Charles Moneyhon grew up on a farm until he was twenty years of age, attended public schools and an academy and for two years clerked in a dry goods store. He was stationary engineer in his grandfather's lumber plant and later joined an uncle in the lumber business at Augusta, Kentucky, remaining with him from 1894 until 1903. Mr. Moneyhon in the latter year became a resident of Connersville, Indiana, and acted as manager of the Connersville Lumber Company. In 1904 he bought stock and became president and general manager, and for a quarter of a century the destiny of that business has been guided by him. It has become much more than a local plant during that time. The company takes pride in a service that enables them to provide promptly everything that enters into building construction. The company operates the largest planing mill outside of Indianapolis. At Connersville they have about a half a block of land for their plant and yards, and another branch yard in the north part of the city, known as the Consumers Coal and Supply Company. They have branches at College Corner and Oxford, Ohio, and at Glenwood, Indiana.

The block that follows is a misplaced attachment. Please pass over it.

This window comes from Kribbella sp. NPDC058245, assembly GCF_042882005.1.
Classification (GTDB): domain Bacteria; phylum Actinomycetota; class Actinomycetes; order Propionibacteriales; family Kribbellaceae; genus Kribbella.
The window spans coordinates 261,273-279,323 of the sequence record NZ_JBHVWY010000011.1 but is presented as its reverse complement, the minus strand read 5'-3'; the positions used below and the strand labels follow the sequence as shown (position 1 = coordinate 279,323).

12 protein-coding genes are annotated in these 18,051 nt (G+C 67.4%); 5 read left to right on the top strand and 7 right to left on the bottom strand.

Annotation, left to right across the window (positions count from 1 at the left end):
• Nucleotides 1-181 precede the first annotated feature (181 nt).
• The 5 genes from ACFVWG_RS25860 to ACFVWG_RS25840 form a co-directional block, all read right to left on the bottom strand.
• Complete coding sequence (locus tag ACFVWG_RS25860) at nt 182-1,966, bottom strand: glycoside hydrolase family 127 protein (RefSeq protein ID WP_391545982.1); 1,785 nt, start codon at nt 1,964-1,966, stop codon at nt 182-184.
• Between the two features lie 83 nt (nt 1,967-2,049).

Mr. Moneyhon married, in 1897, Miss Anna Hanson, who was born in Bracken County, Kentucky, daughter of Frank and Alice (Weldon) Hanson, natives of the same county. Mrs. Moneyhon died May 7, 1929, leaving two sons, Stanley and Charles, Jr. Stanley, who married Margaret Edwards, is in the building and loan business, associated with the Fayette Savings & Loan Association, of which his father is president and a director, James R. Carter, vice president, Alton G. Trusler, secretary, and C. I. Showalter, treasurer. Charles Moneyhon, Jr., is an active associate in his father's business, the Connersville Lumber Company. He married Aurelia Burkle.